More than profit generators

2013-05-07 00:00

SOUTH Africa’s black bourgeoisie has more than doubled in number since 2004, according to a University of Cape Town (UCT) study released last week.

It went on to suggest that this growth at the time when the white bourgeoisie hardly grew in size was good news for advertisers and marketers. At that point I paused and wondered what has gone wrong among economists that they see human beings as nothing but consumers.

As I thought about this, my mind cast back to my sociology class at the University of Durban-Westville, back in 1993, when Dr Ashwin Desai would lead us through the darker side of capitalism, the reduction of human beings to instruments for making profit, either as cheap labour or consumers of goods manufactured under harsh conditions. He cautioned that neither white nor black capitalists see human beings as capable of exercising agency for their own and society’s good.

They both plan how to pay the human beings who do the hard work as little as possible, while accruing, through their sweat, hefty profits for shareholders. He cautioned as the Convention for a Democratic South Africa’s (Codesa) negotiations were happening that until this model of human relations was tampered with, there would be no post-apartheid. Indeed, we regularly read stories involving black and white business executives that suggest that we have not yet reached a post-apartheid time.

The fact that we now have 4,2 million black people who earn decent enough salaries to live relatively comfortably from month to month should be a signal that millions of people are escaping poverty. This means an increase in the number of people who have shouldered the responsibility to educate the less fortunate in their extended families, to put food on their table and help orphaned relatives. There were only 1,7 million such people in 2004, according to the study, and their impact on livelihoods was obviously limited, but now, given the general estimate that one working black person supports at least three others, there are likely to be over 12 million among the poor who have better opportunities than would have been the case.

The increase in the black middle class may also suggest that affirmative action and empowerment measures are making a modest but significant difference in changing the shameful racial profile of our middle strata. It can be estimated also that this class will increase the pool of potential future business executives, senior government officials, shareholders and business owners, and thus the Employment Equity Commission would report better news than it did two weeks ago, when it reported that the upper echelons of our business remain dominated by white males, with white females continuing to be the biggest beneficiaries of transformation.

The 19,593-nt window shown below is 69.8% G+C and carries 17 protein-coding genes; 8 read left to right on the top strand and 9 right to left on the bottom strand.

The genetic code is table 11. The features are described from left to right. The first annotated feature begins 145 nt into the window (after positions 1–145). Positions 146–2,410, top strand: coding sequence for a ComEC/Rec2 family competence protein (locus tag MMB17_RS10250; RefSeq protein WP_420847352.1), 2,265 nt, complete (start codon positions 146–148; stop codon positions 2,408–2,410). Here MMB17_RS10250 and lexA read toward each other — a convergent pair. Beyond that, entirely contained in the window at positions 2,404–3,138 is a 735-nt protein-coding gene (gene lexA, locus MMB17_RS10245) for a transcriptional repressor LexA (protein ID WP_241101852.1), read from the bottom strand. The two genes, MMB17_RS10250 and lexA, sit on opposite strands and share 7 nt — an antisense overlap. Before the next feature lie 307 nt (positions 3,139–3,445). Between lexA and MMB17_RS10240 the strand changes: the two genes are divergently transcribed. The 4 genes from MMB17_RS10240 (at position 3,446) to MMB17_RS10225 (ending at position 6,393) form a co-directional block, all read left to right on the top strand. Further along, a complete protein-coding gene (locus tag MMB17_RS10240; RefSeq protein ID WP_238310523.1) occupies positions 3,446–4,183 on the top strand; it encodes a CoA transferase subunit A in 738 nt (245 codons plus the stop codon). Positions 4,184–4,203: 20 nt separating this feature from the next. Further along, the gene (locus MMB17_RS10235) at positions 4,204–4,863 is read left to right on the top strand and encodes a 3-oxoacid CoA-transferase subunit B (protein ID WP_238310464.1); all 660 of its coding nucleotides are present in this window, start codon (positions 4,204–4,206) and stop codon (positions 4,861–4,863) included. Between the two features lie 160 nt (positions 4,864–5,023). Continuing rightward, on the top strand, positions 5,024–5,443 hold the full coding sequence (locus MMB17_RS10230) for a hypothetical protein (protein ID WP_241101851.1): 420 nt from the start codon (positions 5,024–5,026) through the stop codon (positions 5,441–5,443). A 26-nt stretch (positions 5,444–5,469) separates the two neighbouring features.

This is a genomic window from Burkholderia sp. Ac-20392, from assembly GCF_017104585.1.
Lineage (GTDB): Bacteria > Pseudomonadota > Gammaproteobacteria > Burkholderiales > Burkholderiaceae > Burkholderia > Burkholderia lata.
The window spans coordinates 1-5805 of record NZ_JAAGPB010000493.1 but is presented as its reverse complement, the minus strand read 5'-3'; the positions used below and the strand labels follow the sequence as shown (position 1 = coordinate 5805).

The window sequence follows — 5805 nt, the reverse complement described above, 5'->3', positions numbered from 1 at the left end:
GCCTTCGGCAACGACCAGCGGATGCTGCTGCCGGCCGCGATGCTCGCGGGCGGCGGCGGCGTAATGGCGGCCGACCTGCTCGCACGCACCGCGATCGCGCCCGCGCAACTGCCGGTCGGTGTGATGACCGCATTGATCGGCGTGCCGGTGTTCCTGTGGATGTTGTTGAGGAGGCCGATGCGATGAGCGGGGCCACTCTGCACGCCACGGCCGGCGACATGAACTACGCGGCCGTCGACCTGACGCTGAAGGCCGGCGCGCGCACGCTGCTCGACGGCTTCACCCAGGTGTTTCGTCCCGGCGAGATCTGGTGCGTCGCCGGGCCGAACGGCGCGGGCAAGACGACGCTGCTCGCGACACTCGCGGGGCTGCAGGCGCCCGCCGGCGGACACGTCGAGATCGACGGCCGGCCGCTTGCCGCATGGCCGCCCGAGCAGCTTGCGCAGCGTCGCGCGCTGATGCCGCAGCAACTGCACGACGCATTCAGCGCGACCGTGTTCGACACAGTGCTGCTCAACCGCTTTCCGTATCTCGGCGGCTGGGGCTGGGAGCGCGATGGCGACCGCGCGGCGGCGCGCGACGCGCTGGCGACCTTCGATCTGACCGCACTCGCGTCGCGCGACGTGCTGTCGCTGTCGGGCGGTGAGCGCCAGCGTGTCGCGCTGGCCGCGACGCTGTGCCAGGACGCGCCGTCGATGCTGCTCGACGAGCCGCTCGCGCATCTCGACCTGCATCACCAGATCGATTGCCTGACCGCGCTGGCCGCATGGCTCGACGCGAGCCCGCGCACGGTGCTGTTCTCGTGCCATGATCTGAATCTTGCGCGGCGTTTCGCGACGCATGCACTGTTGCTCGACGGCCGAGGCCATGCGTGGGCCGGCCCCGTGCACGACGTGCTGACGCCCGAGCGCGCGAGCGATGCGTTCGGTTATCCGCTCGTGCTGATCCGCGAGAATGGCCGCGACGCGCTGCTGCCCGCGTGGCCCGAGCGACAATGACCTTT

The 4,2 million-strong black middle class also means there is a sizeable number of people to add to the quality of our politics, should they be mobilised. Among these would be better councillors, municipal managers, MPLs and MPs, and there is a greater chance for serious progress in transforming people’s lives. Middle-class citizens with consciousness tend to have public interest at heart and be less prone to corruption. Mass politics is good for inclusion, but the bourgeoisie is poised to imagine innovative policy solutions and to manage sophisticated governments and economies.

All successful societies have had an active and mobilised middle class involved in politics and general societal endeavours. In our case, it is largely demobilised, being caught up in the consumerism and crass materialism that the UCT researchers want them to be trapped in further. This is especially true of the black middle class. With small exceptions like the Black Management Forum, it has yet to become significantly mobilised as active agents for societal and political transformation.

So, the UCT study must be good news for political parties thinking seriously about our next phase of development, which will require strategic thinking and high-quality thought leaders and managers. They should think about how to harness their special capacities as a middle class born out of the living legacy of apartheid for imagining a better, more prosperous, peaceful and united South Africa. It is sad that educated professors at UCT fail to see this human side of the story and choose to speak on behalf of capital.

• Siphamandla Zondi is the executive director of the Institute for Global Dialogue. He writes in his personal capacity.

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